Camera Leguality question

 

Regarding the traffic cameras, how do the cities get around the 6th amendment that gives us the right to confront our accuser?

I had wondered about this before but this thought was reawakened when it was brought up in one of my favorite TV shows, "The Big Bang Theory"

I imagine that the answer will contain a bunch of legal mum-bo-jumbo. LOL

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Have A Great Day! Michael

"Confront Our Accuser"

I'm not sure about other municipalities, but in Collier County, FL, you can. They state:

"A noticed vehicle owner may contest the notice by filing an appeal with the Collier County Code Enforcement Department no later than 21 days after the vehicle’s owner received the notice after paying a $50.00 administrative fee, which is reimbursable if the appeal is successful. A special magistrate – under contract with Collier County – hears and rules on the appeals."

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Tampa, FL - Garmin nüvi 660 (Software Ver 4.90), 2019.30 CN NA NT maps | Magellan Meridian Gold

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Miss POI - can you please move this thread to the Ticket Camera forum.

And could people please post all redlight/speed camera topics in the correct forum rather than posting them in the Welcome/Open talk forum. I hate wading through the stupid camera posts and shouldn't be forced to, that's why they now have their own forum.

Not a "criminal" offense.....

mwbritt wrote:

Regarding the traffic cameras, how do the cities get around the 6th amendment that gives us the right to confront our accuser?

Pretty simple really. That right (generally) only applies to criminal cases. Most (all?) juristictions that do the camera thing are careful NOT to impose any penalties (like jail time, license points or forced service) that would turn it into a criminal matter rather than an "administrative penalty".

NOW......having said that, what I wonder about is: If you refuse to cooperate with the "administrative process", how can they try to force you to comply WITHOUT it becoming a criminal matter ???? Don't know about that part.

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Magellan Maestro 4250// MIO C310X

I think the show was wrong on a couple details...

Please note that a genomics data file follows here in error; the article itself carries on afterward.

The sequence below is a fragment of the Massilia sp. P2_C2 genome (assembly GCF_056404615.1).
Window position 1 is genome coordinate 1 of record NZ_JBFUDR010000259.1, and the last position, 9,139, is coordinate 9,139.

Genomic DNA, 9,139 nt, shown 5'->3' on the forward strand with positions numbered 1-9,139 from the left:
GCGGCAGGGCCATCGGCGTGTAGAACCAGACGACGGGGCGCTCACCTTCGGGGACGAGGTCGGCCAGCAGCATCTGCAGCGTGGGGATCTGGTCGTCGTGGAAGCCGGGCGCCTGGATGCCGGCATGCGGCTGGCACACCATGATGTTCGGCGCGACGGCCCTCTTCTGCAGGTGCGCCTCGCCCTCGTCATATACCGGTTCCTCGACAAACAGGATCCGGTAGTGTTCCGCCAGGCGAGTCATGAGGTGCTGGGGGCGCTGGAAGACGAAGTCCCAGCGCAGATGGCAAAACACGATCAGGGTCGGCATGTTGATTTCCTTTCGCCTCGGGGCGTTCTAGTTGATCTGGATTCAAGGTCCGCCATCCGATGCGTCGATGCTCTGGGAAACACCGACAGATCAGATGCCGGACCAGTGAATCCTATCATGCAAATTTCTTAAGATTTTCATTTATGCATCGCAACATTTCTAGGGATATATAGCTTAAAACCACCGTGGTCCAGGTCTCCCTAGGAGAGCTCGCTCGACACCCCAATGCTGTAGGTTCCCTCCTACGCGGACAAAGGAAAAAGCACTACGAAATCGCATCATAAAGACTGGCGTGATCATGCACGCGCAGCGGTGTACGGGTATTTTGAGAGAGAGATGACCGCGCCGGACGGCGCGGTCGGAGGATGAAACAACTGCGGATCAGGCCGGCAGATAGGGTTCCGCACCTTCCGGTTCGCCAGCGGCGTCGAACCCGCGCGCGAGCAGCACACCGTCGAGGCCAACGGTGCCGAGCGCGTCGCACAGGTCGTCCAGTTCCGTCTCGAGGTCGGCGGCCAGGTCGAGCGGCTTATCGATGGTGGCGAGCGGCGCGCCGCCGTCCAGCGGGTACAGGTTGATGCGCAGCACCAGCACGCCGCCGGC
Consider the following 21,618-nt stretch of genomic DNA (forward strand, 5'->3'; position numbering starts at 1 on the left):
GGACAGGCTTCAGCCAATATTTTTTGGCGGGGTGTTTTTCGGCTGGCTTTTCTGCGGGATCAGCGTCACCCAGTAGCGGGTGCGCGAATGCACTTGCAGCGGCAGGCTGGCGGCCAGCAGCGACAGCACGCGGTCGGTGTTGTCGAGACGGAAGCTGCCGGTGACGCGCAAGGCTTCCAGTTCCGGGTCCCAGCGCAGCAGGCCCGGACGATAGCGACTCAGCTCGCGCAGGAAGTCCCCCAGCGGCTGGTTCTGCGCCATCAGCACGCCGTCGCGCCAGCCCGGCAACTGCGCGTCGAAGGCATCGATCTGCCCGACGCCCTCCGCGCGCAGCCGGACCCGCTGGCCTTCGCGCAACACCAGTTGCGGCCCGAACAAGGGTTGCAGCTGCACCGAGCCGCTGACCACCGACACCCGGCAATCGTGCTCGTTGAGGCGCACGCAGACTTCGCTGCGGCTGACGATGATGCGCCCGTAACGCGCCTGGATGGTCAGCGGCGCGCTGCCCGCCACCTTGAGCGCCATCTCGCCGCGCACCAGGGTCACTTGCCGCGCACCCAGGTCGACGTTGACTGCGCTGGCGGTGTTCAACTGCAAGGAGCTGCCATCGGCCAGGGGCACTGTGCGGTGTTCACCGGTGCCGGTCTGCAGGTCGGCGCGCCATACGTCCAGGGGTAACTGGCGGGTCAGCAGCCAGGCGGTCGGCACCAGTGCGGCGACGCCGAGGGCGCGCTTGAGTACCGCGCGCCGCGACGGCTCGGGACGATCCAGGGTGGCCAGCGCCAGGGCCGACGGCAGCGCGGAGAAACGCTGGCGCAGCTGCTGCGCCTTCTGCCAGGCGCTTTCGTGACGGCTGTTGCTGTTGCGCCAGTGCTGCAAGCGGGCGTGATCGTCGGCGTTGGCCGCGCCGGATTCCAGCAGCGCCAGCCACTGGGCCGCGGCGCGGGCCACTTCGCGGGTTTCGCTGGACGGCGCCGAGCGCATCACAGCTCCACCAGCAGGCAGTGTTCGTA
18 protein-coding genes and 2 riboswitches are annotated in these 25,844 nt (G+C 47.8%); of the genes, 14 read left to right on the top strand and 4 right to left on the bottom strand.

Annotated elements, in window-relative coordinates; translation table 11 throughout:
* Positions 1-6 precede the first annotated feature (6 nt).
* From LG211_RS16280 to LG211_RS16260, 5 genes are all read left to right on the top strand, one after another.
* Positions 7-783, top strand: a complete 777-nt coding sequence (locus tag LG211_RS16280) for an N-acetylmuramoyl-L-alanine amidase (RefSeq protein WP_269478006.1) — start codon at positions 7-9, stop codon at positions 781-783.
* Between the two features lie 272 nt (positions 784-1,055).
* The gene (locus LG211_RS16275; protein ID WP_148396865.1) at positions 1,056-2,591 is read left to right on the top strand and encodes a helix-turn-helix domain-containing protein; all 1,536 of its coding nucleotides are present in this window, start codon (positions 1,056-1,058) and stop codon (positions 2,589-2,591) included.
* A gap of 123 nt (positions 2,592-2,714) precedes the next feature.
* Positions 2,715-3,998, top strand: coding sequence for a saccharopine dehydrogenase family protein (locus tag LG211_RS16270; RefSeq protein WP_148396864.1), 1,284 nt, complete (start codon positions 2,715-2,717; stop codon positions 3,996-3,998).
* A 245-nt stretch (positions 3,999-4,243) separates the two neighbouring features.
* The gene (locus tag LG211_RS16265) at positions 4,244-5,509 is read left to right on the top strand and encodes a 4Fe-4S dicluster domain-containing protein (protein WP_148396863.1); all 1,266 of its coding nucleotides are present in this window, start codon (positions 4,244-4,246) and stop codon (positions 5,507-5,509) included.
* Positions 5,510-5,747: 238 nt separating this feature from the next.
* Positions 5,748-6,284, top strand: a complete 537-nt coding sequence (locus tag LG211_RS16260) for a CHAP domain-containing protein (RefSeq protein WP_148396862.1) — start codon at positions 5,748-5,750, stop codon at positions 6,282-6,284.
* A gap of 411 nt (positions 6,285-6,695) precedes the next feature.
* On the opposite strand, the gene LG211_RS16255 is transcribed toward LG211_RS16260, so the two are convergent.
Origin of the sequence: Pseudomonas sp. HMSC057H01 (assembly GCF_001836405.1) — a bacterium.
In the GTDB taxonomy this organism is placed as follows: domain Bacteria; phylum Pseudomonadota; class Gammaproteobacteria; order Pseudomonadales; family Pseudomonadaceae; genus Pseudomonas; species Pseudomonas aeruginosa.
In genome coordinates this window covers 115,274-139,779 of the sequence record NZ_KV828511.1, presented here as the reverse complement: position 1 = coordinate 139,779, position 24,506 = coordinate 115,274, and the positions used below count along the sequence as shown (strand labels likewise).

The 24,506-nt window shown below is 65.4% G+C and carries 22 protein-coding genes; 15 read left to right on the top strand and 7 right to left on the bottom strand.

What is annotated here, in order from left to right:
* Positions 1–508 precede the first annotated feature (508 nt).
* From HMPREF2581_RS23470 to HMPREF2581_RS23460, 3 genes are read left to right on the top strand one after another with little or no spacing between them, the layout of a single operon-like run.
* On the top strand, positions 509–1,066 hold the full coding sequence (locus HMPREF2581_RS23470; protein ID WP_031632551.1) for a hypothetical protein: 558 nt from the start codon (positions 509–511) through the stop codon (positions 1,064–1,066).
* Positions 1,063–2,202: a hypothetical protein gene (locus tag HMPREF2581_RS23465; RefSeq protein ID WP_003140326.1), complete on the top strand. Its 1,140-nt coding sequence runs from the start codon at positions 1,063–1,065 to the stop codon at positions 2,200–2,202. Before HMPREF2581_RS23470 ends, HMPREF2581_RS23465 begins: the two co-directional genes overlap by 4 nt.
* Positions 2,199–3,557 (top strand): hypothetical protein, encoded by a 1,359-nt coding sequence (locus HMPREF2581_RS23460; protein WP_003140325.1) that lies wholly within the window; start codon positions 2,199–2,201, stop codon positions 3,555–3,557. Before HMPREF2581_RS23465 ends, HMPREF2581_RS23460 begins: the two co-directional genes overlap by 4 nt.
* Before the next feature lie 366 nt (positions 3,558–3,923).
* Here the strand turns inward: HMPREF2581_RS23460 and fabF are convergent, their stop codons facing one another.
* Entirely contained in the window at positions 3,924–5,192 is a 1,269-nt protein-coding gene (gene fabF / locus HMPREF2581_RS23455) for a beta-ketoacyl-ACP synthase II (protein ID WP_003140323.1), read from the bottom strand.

I saw that episode of "The Big Bang Theory," but I think they were mistaken about a couple of things. In the story, Penny got the ticket, she complained and said Sheldon was driving her car--she didn't want to pay the fine and she didn't want "the three points" on her record for the violation--and the city transferred the ticket and points to him. I don't know how it's done in Pasadena, where the show is set, but in most places, it's the car owner that's ticketed (they don't care who's driving--that's between the owner and the driver), and partly for that reason, or as suggested, partly to avoid crossing the sixth amendment line, no one's driving record gets docked any points for traffic camera enforcement.

As to the question of why it's not a violation of the sixth amendment, it has been argued to be one, of course, and some jurisdictions, notably Tennessee, have had to go back and rewrite their laws for enforcement cameras and have had to rework judicial hearing procedures so as not to violate the principle. A test has not yet reached the US Supreme Court on the general question. Maybe someday. Others say it is possible to write, enforce, and hold hearings with traffic cameras so that the sixth amendment is not violated, but that may be for the USSC to decide.

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JMoo On

A Couple Of Things...

I speak of only Kalif law, this may not be the case in any other state:

According to the Rules Of Evidence (in criminal matters) only a PERSON may testify in court. Cameras cannot. Pictures are only allowed as evidence, if the PERSON that took the picture is there to testify as to what that picture depicts.

The Rules Of Evidence were modified in Kalif. to allow pictures introduced into evidence in civil proceedings.

The Red Light Camera tickets are a civil matter, and if you don't pay them they cannot put you in jail because then we go back to the origin of the case being civil in nature.

There, clear as mud?

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If you ain't got pictures, I wasn't there.

It's still not criminal

alpine1 wrote:

I speak of only Kalif law, this may not be the case in any other state:
The Red Light Camera tickets are a civil matter, and if you don't pay them they cannot put you in jail because then we go back to the origin of the case being civil in nature.

There, clear as mud?

You can certainly be jailed for failing to obey a civil court judgement; it's called contempt of court. What happens to a parent who fails to pay child support? Not a underlying criminal case, but a person who fails to obey a judicial finding can be jailed.